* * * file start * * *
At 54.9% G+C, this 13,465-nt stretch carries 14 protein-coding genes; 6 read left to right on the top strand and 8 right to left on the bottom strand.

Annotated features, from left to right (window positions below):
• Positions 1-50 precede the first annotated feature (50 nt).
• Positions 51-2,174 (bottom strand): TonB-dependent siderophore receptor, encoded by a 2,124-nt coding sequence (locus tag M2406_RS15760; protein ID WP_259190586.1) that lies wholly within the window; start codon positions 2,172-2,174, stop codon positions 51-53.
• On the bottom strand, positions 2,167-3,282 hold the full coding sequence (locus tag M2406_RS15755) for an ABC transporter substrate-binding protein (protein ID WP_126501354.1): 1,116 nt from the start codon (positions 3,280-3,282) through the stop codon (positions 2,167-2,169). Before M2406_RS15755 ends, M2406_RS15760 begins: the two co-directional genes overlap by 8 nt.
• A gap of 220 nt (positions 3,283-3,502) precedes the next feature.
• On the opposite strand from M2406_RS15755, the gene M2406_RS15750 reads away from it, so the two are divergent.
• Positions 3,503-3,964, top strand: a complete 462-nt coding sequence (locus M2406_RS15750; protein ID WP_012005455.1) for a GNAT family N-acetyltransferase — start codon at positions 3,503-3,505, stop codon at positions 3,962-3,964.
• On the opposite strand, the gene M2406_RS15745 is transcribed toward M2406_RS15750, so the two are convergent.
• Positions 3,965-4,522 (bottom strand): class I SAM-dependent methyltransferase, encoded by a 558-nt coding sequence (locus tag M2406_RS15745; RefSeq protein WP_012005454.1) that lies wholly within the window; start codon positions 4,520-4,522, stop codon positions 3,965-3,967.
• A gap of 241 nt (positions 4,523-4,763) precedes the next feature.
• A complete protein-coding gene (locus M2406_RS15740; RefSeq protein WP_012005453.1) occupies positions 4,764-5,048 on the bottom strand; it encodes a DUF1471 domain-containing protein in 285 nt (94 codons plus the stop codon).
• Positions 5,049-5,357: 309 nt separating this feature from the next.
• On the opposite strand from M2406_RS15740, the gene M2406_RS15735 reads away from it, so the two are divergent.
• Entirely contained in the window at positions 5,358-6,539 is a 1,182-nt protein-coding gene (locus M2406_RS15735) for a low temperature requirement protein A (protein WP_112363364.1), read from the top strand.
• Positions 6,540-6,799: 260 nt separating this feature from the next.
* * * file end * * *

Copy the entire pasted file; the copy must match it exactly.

At 54.9% G+C, this 13,465-nt stretch carries 14 protein-coding genes; 6 read left to right on the top strand and 8 right to left on the bottom strand.

Annotated features, from left to right (window positions below):
• Positions 1-50 precede the first annotated feature (50 nt).
• Positions 51-2,174 (bottom strand): TonB-dependent siderophore receptor, encoded by a 2,124-nt coding sequence (locus tag M2406_RS15760; protein ID WP_259190586.1) that lies wholly within the window; start codon positions 2,172-2,174, stop codon positions 51-53.
• On the bottom strand, positions 2,167-3,282 hold the full coding sequence (locus tag M2406_RS15755) for an ABC transporter substrate-binding protein (protein ID WP_126501354.1): 1,116 nt from the start codon (positions 3,280-3,282) through the stop codon (positions 2,167-2,169). Before M2406_RS15755 ends, M2406_RS15760 begins: the two co-directional genes overlap by 8 nt.
• A gap of 220 nt (positions 3,283-3,502) precedes the next feature.
• On the opposite strand from M2406_RS15755, the gene M2406_RS15750 reads away from it, so the two are divergent.
• Positions 3,503-3,964, top strand: a complete 462-nt coding sequence (locus M2406_RS15750; protein ID WP_012005455.1) for a GNAT family N-acetyltransferase — start codon at positions 3,503-3,505, stop codon at positions 3,962-3,964.
• On the opposite strand, the gene M2406_RS15745 is transcribed toward M2406_RS15750, so the two are convergent.
• Positions 3,965-4,522 (bottom strand): class I SAM-dependent methyltransferase, encoded by a 558-nt coding sequence (locus tag M2406_RS15745; RefSeq protein WP_012005454.1) that lies wholly within the window; start codon positions 4,520-4,522, stop codon positions 3,965-3,967.
• A gap of 241 nt (positions 4,523-4,763) precedes the next feature.
• A complete protein-coding gene (locus M2406_RS15740; RefSeq protein WP_012005453.1) occupies positions 4,764-5,048 on the bottom strand; it encodes a DUF1471 domain-containing protein in 285 nt (94 codons plus the stop codon).
• Positions 5,049-5,357: 309 nt separating this feature from the next.
• On the opposite strand from M2406_RS15740, the gene M2406_RS15735 reads away from it, so the two are divergent.
• Entirely contained in the window at positions 5,358-6,539 is a 1,182-nt protein-coding gene (locus M2406_RS15735) for a low temperature requirement protein A (protein WP_112363364.1), read from the top strand.
• Positions 6,540-6,799: 260 nt separating this feature from the next.